Adrenochrome

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Adrenochrome
Adrenochrom.svg
Identifiers
CAS number 54-06-8 N
PubChem 5898
ChemSpider 5687 YesY
Jmol-3D images Image 1
Properties
Molecular formula C9H9NO3
Molar mass 179.17 g mol−1
Density 3.264 g/cm³
Boiling point (decomposes, 115-120 °C)
Except where noted otherwise, data are given for materials in their standard state (at 25 °C (77 °F), 100 kPa)
 N (verify) (what is: YesY/N?)
Infobox references

Adrenochrome (catecholamine o-quinone),[1] chemical formula C9H9NO3, is a compound produced by the oxidation of adrenaline (epinephrine). The derivative carbazochrome is a hemostatic medication. It is unrelated to chrome (chromium).

Chemistry[edit]

In vivo, adrenochrome is synthesized by the oxidation of epinephrine. In vitro, silver oxide (Ag2O) is used as an oxidizing agent.[2] Its presence is detected in solution by a pink color. The color turns brown upon polymerization.

Effect on the brain[edit]

Several small-scale studies (involving 15 or fewer test subjects) were done in the 50s and 60s, reporting that adrenochrome triggered psychotic reactions like thought disorder, derealization, and euphoria.[3] It has never been scientifically accepted, however, that adrenochrome has psychedelic properties.[4] Researchers Abram Hoffer and Humphry Osmond claimed that adrenochrome is a neurotoxic, psychotomimetic substance and may play a role in schizophrenia and other mental illnesses.[5] In what they called the "adrenochrome hypothesis",[6] they speculated that megadoses of vitamin C and niacin could cure schizophrenia by reducing brain adrenochrome.[7][8]

Law[edit]

Adrenochrome is uncontrolled in the United States. Thus, it is generally legal to buy, possess, and distribute (sell, trade or give). If sold as a supplement, sales must conform to U.S. supplement laws. If sold for consumption as a food or drug, sales are regulated by the FDA.[9]

In popular culture[edit]

  • Adrenochrome is mentioned in The Doors of Perception by Aldous Huxley as "a product of the decomposition of adrenaline" that can "produce many of the symptoms observed in mescaline intoxication."
  • Author Hunter S. Thompson mentions adrenochrome in his book Fear and Loathing in Las Vegas. In the book it is derived from a living donor's adrenal gland (“It's no good if you get it out of a corpse."). As such, it is purported to be very exotic, and very intense: "the first wave felt like a combination of mescaline and methedrine".[10] Thompson reported a significant perceived rise in body temperature that led to paralysis. The adrenochrome scene also appears in the novel's film adaptation. In the DVD commentary, director Terry Gilliam admits that his and Thompson's portrayal is a fictional exaggeration. In fact, Gilliam insists that the drug is entirely fictional and seems unaware of the existence of a substance with even a similar name. Thompson also mentions the substance in his book Fear and Loathing on the Campaign Trail '72.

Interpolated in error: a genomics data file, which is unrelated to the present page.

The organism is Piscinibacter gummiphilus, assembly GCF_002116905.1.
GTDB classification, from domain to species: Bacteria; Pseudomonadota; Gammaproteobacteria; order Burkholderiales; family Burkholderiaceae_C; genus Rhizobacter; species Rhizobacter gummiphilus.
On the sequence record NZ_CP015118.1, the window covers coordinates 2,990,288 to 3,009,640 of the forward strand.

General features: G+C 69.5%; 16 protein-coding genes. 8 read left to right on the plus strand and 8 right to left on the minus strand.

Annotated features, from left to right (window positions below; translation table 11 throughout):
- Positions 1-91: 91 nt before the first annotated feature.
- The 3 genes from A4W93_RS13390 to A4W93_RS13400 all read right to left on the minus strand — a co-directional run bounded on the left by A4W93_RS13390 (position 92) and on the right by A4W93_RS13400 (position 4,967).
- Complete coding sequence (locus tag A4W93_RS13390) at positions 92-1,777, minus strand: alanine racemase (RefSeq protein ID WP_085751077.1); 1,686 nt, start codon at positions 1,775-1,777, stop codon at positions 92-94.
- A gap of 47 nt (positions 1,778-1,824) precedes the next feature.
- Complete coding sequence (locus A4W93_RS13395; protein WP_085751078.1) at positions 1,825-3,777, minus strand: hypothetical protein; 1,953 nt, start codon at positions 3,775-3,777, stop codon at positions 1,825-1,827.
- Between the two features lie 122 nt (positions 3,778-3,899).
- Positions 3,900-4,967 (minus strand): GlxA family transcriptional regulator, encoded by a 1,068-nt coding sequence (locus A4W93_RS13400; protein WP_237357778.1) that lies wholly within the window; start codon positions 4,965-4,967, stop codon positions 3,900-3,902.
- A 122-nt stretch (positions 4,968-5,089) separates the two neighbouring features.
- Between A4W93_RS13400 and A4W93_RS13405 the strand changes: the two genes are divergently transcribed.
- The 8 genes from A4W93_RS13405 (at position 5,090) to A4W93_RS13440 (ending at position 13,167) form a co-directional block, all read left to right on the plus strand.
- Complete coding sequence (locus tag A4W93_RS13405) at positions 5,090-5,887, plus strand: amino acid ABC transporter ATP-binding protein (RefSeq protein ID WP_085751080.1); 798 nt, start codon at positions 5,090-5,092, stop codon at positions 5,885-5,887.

• The harvesting of an adrenal gland from a live victim to obtain Adrenochrome for drug abuse is a plot feature in season one, episode one of the Masterpiece Theater Inspector Lewis series (2008).[11]
  • Adrenochrome is a song by British band The Sisters of Mercy, originally released on their 1982 single Body Electric, and subsequently on their compilation album Some Girls Wander by Mistake. The band You Shriek released a cover in April 2012.
  • Adrenochrome Dreams is a song by the heavy metal band Otep, originally released as a hidden track on their 2007 album The Ascension.
  • Appetite for Adrenochrome is the title of the debut album by Sacramento, California pop-punk band the Groovie Ghoulies.
  • Adrenochrome is a song by the band Emeralds, released on their 2012 album, Just to Feel Anything.
  • Adrenochrome is the title of a 2013 album by Italian electronic group XP8.
  • Drencrom is sold in one of the milk plus varieties in A Clockwork Orange at the Korova Milk Bar. In the film, it supposedly helps you to be "Ultra-violent".

References[edit]

  1. ^ COMMENTARY, John Smythies; Neurochemistry Section, Brain and Perception Laboratory, Center for Human Information Processing, UCSD Association for the Scientific Study of Consciousness, Electronic Seminars, 1999
  2. ^ MacCarthy, Chim, Ind. Paris 55,435(1946)
  3. ^ John Smythies (2002). "The adrenochrome hypothesis of schizophrenia revisited". Neurotoxicity Research 4 (2): 147–150. doi:10.1080/10298420290015827. 
  4. ^ "The controversy that these reports created just sort of died away, and the adrenochrome family has never been accepted as being psychedelic. No one in the scientific community today is looking in and about the area, and at present this is considered as an interesting historical footnote." As seen at: Alexander Shulgin and Ann Shulgin (1991). "#157 (TMA)". PiHKAL - A Chemical Love Story. Transform Press. 
  5. ^ Hoffer, A. Osmond, H., Smithies, J.; Schizophrenia: a new approach. Journal of Mental Science #100 (January, 1954)
  6. ^ Hoffer, A (Q1 1990). "The Adrenochrome Hypothesis and Psychiatry". Retrieved 2011-07-25.  Check date values in: |date= (help)
  7. ^ Hoffer, A. and Osmond, H. The Hallucinogens (Academic Press, 1967).
  8. ^ Hoffer, A., Osmond, H., & Smythies, J. (1994). An Evolutionary Defense Against Severe Stress. Schizophrenia: A New Approach (pp. 205-221). Victoria, Canada: Journal of Orthomolecular Medicine
  9. ^ Erowid. "Adrenochrome Law". Retrieved 2013-01-14. 
  10. ^ Thompson, Hunter S. (1971). Fear and Loathing in Las Vegas. Random House. ISBN 0-679-78589-2. 
  11. ^ http://www.pbs.org/wgbh/masterpiece/lewis/destroy_synopsis.html

External links[edit]